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Blind proxy voting

A secret ballot mechanism that enables voting in absence is proposed. It amends standard vote collection methods that use ballot box as anonymizer, adding the option for absent voters to vote by a proxy blinded to the content of the ballot paper. Votes are cast under unique and hidden identification numbers generated solely for the purpose of that election. Voters prepare their ballot papers from scratch and submit them to the tallying authority in two parts via separate routes, each part being meaningless without the other.

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1 Introduction

This document offers a simple vote collection method that enables absentee voting while meeting a secret ballot requirement. The method is a modification of a standard collection method where voters arrive at polling place to cast their votes by marking their ballot papers appropriately, deploying a ballot box and an electoral roll. It adds the possibility of voting by proxy but blinds the proxy to the information he is transmitting for his principal.111The term proxy voting can convey varied nuances of meaning; we use it here for the act of delegating the right to vote to another voter (or more generally, another person) with a clear indication of voting intent. The system was designed with a closed community in mind, such as an organization. Nevertheless, it extends, on a few assumptions discussed below, to any large-scale elections where the necessity arises to allow participation for absent voters on fair and comparable terms.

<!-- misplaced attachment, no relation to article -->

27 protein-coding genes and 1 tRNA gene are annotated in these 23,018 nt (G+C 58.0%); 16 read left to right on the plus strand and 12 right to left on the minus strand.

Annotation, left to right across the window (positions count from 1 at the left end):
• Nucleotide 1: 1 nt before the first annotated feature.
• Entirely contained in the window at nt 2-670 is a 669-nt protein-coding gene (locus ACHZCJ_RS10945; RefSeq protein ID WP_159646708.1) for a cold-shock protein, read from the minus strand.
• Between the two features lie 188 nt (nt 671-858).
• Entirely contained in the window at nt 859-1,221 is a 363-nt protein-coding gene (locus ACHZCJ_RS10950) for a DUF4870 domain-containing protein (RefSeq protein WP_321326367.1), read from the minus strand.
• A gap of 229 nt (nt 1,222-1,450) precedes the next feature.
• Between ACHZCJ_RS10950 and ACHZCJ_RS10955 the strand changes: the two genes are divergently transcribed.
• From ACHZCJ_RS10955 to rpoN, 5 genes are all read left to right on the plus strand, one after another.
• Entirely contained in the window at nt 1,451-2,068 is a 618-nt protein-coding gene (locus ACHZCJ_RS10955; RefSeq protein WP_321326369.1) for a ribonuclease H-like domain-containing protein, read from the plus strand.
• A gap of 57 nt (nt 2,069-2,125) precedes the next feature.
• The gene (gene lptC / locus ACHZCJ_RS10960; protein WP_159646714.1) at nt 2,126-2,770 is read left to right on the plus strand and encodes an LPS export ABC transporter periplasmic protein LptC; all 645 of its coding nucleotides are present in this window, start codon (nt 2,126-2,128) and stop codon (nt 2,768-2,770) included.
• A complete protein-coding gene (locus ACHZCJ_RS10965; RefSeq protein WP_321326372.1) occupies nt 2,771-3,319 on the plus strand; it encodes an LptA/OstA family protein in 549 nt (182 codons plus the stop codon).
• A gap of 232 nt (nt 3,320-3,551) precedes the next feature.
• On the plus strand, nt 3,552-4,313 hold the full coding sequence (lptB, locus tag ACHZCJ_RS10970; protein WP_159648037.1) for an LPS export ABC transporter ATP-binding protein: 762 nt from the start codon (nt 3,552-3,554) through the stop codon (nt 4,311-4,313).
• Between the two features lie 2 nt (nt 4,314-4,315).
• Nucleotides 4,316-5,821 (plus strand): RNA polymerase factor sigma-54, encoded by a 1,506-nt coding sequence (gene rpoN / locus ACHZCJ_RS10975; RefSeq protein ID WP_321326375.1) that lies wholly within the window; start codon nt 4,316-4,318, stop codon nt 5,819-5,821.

Without trying to define or explain the somewhat vague notion of an “electronic election”, we remark upfront that this document does not propose one. All agents in the proposed system are intended to be persons; it does not rely on sophisticated mechanical or electronic devices or software, and can be implemented with a minimalist traditional equipment (pen, paper, and a ballot box), although it is expected that voters and authorities do have access to (non-encrypted, non-anonymous) usual communication means, such as post, email, or phone. Although electronic voting systems are likely to enable absentee voting, we try to contribute, as a side issue, to the perception that the former is not necessitated by the latter.

The proposed system is homogeneous in that it does not impose a difference between those voters who are able, and those who are unable, or choose not, to come to polling place. Each voter can decide for herself whether she will attend in person or vote by proxy, without announcing her decision to any authority; only the voter and her appointed proxy, if there is one, know what she has opted for.222If a voter is known to be away from the polling place (travelling, for example), then of course those in the know are aware that voting by proxy is her only option. However, numerous voters may opt for using a proxy who might well be able to come to the polling place, and for any of these voters, the system leaves no trace of whether or not they used a proxy. The design expects all voters to generate their ballot papers, and all voters also use analogous routes to deliver them for tallying, regardless of whether they vote in person or by proxy. This is highly desirable since any difference in the nature of ballot papers or in the manner of vote casting might implicate a (possibly narrow) group of voters.